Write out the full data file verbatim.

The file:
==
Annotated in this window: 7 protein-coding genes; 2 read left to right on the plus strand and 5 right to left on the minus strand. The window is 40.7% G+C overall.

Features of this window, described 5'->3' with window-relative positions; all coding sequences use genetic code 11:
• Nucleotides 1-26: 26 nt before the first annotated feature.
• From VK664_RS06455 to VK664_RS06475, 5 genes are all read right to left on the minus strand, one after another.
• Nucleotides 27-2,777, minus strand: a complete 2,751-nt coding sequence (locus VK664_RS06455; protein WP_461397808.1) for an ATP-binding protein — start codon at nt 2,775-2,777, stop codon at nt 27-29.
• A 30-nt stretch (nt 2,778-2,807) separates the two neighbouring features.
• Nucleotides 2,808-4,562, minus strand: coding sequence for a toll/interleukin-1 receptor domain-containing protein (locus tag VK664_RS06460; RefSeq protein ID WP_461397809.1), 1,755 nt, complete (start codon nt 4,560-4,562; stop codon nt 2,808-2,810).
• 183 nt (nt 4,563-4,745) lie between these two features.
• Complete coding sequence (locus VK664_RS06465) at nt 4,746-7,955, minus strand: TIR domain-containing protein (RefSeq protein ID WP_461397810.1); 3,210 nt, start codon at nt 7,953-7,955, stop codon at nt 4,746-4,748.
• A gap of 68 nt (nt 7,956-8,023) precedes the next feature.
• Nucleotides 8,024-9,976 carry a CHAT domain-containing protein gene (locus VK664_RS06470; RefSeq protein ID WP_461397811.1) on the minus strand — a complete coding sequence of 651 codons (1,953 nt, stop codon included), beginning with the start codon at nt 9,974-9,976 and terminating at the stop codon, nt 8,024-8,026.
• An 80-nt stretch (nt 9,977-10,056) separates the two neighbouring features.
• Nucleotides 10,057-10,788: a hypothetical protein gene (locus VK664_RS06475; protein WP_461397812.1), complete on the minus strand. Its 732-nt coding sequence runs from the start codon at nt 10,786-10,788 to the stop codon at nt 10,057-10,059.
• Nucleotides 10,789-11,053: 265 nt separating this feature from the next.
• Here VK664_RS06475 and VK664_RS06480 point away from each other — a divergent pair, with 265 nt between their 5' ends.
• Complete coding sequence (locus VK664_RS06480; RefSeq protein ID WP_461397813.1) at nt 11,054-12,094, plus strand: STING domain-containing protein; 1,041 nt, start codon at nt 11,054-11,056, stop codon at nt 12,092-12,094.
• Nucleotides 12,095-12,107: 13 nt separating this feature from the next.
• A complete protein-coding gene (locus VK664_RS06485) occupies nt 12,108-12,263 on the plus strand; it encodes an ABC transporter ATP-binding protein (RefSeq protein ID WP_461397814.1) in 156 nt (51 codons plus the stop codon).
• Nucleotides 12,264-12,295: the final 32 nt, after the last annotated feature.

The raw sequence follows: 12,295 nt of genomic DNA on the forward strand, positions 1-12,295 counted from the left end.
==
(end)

Annotated in this window: 7 protein-coding genes; 2 read left to right on the plus strand and 5 right to left on the minus strand. The window is 40.7% G+C overall.

Features of this window, described 5'->3' with window-relative positions; all coding sequences use genetic code 11:
• Nucleotides 1-26: 26 nt before the first annotated feature.
• From VK664_RS06455 to VK664_RS06475, 5 genes are all read right to left on the minus strand, one after another.
• Nucleotides 27-2,777, minus strand: a complete 2,751-nt coding sequence (locus VK664_RS06455; protein WP_461397808.1) for an ATP-binding protein — start codon at nt 2,775-2,777, stop codon at nt 27-29.
• A 30-nt stretch (nt 2,778-2,807) separates the two neighbouring features.
• Nucleotides 2,808-4,562, minus strand: coding sequence for a toll/interleukin-1 receptor domain-containing protein (locus tag VK664_RS06460; RefSeq protein ID WP_461397809.1), 1,755 nt, complete (start codon nt 4,560-4,562; stop codon nt 2,808-2,810).
• 183 nt (nt 4,563-4,745) lie between these two features.
• Complete coding sequence (locus VK664_RS06465) at nt 4,746-7,955, minus strand: TIR domain-containing protein (RefSeq protein ID WP_461397810.1); 3,210 nt, start codon at nt 7,953-7,955, stop codon at nt 4,746-4,748.
• A gap of 68 nt (nt 7,956-8,023) precedes the next feature.
• Nucleotides 8,024-9,976 carry a CHAT domain-containing protein gene (locus VK664_RS06470; RefSeq protein ID WP_461397811.1) on the minus strand — a complete coding sequence of 651 codons (1,953 nt, stop codon included), beginning with the start codon at nt 9,974-9,976 and terminating at the stop codon, nt 8,024-8,026.
• An 80-nt stretch (nt 9,977-10,056) separates the two neighbouring features.
• Nucleotides 10,057-10,788: a hypothetical protein gene (locus VK664_RS06475; protein WP_461397812.1), complete on the minus strand. Its 732-nt coding sequence runs from the start codon at nt 10,786-10,788 to the stop codon at nt 10,057-10,059.
• Nucleotides 10,789-11,053: 265 nt separating this feature from the next.
• Here VK664_RS06475 and VK664_RS06480 point away from each other — a divergent pair, with 265 nt between their 5' ends.
• Complete coding sequence (locus VK664_RS06480; RefSeq protein ID WP_461397813.1) at nt 11,054-12,094, plus strand: STING domain-containing protein; 1,041 nt, start codon at nt 11,054-11,056, stop codon at nt 12,092-12,094.
• Nucleotides 12,095-12,107: 13 nt separating this feature from the next.
• A complete protein-coding gene (locus VK664_RS06485) occupies nt 12,108-12,263 on the plus strand; it encodes an ABC transporter ATP-binding protein (RefSeq protein ID WP_461397814.1) in 156 nt (51 codons plus the stop codon).
• Nucleotides 12,264-12,295: the final 32 nt, after the last annotated feature.

The raw sequence follows: 12,295 nt of genomic DNA on the forward strand, positions 1-12,295 counted from the left end.